this week: reflections

John goes back to work on Wednesday. This week has been pretty uneven — jittering between super busy and super laid back. It’s been cool. To sum up:
  • Last week was half-days and parent-teacher conference week. This week is spring break.
  • John’s been fixing a friend’s car for the past week.
  • I did the usual, plus read some books.
  • Family activities!
Last week was half-days and parent-teacher conference week. This week is spring break.

In a little more depth: Kidling’s parent-teacher conference went well, I felt. The teacher feels he needs to work more on focusing during math. I agree — he needs to work more on focusing overall — but I also gave some suggestions on how to manage this specific problem (him being unable to focus right after lunch/ recess). They also had some issues with his reading comprehension. Basically, he reads super fast and at a pretty high level, but he tends to race through the directions (on tests) and make minor mistakes in his answers. Like if a question asks him to identify how character A responded to an event, Kidling might explain how characters A, B, and C each responded. He just tends to rush. I’m not too concerned about this, because I had the same issue at his age. 
That said, the teacher is impressed with how helpful and cheerful he is in class, she’s pleased at his enthusiasm, and she’s noticed a remarkable improvement in his classroom attitude. Since he was on ADHD since the end of summer 2011, before this school year started, I think the improvement in classroom attitude has to do with the night-and-day difference between Jefferson Lincoln and his new school. At Jeff-Lincoln, his teacher couldn’t spell. The classrooms were overcrowded, and bullying was not addressed at all adequately. At his new school, it’s the exact opposite in every single situation. Qualified teachers, regular-sized classrooms, and bullying is addressed immediately. Plus, they actually have extracurricular activities at this school. It’s the difference between a well-funded school and a poorly-funded school, and clearly highlights the failure of George Bush’s NCLB act.
Kidling and friends.
In other news, Kidling’s grade put on a super adorable Pirate Play. Again, this was way better than anything at Jeff Lincoln, in every aspect. Staging, production, casting, costuming, everything. I’m not saying it was Broadway quality, or even High School or College drama department quality. I am saying that the fact they had props, costumes, and a storyline elevated them above Jeff-Lincoln’s lining kids up on bleachers to sing a series of unrelated songs. Also, I liked that this play was put on in the evening instead of during the school day, which meant John was able to come. The picture above was taken after the play, while Kidling and some of his friends were goofing off in the parking lot. I blurred his friends faces because I don’t think it’s appropriate to post identifiable pictures of kids without their parent’s explicit permission, and I didn’t have one of just Kidling.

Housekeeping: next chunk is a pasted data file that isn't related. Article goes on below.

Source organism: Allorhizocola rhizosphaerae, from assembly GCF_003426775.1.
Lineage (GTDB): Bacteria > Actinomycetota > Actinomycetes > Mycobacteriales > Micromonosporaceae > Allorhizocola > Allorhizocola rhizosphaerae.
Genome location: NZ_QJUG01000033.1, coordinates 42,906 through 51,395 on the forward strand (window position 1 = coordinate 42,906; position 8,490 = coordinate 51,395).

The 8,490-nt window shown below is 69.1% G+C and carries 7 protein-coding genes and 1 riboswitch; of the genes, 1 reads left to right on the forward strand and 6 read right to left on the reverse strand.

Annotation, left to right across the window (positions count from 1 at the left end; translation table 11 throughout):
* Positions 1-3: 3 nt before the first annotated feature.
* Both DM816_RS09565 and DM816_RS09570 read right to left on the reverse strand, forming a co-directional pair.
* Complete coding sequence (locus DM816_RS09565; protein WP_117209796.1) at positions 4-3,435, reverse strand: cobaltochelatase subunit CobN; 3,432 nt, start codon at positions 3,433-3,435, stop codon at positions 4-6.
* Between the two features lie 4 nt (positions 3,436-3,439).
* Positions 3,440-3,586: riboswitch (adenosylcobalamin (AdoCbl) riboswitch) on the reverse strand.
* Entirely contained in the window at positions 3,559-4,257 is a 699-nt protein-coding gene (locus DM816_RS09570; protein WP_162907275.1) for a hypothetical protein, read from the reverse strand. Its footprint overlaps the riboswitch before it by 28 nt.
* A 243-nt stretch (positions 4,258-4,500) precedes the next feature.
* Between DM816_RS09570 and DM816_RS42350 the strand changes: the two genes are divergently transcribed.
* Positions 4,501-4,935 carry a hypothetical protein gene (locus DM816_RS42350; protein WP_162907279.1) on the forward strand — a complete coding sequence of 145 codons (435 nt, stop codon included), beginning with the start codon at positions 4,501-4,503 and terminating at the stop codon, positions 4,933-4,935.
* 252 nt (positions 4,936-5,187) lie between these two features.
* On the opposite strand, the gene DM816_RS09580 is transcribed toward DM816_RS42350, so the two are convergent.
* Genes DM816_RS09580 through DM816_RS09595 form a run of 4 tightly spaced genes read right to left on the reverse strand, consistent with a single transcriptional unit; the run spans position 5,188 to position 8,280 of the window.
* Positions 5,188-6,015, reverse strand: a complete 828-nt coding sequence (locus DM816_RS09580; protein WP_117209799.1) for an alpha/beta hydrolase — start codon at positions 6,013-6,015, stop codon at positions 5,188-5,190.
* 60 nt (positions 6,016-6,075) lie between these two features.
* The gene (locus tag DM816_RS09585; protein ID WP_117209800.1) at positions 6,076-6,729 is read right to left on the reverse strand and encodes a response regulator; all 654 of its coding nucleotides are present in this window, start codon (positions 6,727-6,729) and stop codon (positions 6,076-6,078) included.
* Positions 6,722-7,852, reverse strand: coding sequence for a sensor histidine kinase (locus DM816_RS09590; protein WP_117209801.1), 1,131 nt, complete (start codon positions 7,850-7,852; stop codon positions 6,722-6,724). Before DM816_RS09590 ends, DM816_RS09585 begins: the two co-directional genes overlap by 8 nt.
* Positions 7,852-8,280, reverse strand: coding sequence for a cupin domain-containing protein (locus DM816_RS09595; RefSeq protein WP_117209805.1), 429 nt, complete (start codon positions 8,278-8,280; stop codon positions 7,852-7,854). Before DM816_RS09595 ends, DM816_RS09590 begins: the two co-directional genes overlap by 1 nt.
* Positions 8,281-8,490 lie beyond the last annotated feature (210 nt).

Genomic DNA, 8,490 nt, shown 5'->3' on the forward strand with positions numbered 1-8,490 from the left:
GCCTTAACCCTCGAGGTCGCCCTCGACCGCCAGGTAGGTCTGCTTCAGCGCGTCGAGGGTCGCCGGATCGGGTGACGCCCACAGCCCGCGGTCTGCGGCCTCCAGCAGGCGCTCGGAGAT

John’s been fixing a friend’s car for the past week.
John spent most of last week fixing a friends car. He did a complete engine pull, took it all apart, fixed the engine issue, and put it all back together. This was not actually a problem, nor is it what took up the majority of his vacation. John has both the tools and know-how to complete that aspect of the job. Unfortunately, on Thursday last week, he got so involved in the project that he lost track of time. He woke up at like 6:30 a.m. and worked 12 straight hours through, without stopping for food or breaks or anything. He was just enjoying the puzzle of it so much. At 6:30 pm, I dragged him away from the project to go to Kidling’s school play. We got back home around 8:30 or 9 p.m. — late enough that I figured John would rest and finish up the car the following day.
Workin’ hard.
But he wanted to do “one last thing” on the engine, and ended up working another 2 hours. At the end of the day, the engine was back in the friends car, everything was hooked up, and all that needed to happen was to turn it on and make sure it ran, set the timing, refill all the fluids, and take it for a quick test run/ drive. So John turned it on . . . and blew a bunch of fuses. In his exhaustion and rush, he’d connected the battery backwards.
So the next 4 days were spent like this: Get a new brain box, hook it up, connect battery properly, start engine . . . fuses pop. Begin identifying potential causes of fuses popping. Test each hypothesis. Rinse and repeat until he identified the issue. Finally he found the short in the system and fixed it. John was particularly stressed and irritated about this for two reasons: First, he can do electric work, but he prefers to avoid it — mainly because he lacks the correct tools. Second, he was seriously concerned he’d ruined someone else’s car, even if the car is a p.o.s. broke-down 1989 Subaru. But that issue and the original issue are all fixed. The engine starts and runs now. There are still some other things to fix, I gather, but John’s fixed the main issues — the reason why the battery was dying and needed a jump every time, and the coolant leak into the engine — and he’s heading back to work tomorrow, so I think he’s done for the time being. Just needs to set the timing, refill the fluids, and take it for a test drive.
I did the usual, plus read 5 books.
This winter I’ve noticed that even with all other annoyances happening, we’re no longer feeling the undercurrent of resentment and stress we did in the house. It’s nice to be back home, in the town I grew up in. I love this town. I learned to drive here, I went to school here, I know the roads and shortcuts and parks and restaurants and stores. It’s nice that when our dishwasher breaks, we don’t have to stress about the cost of a new one — we just call the landlord. It’s nice to know that if John gets a transfer or we need to move for any reason, we can.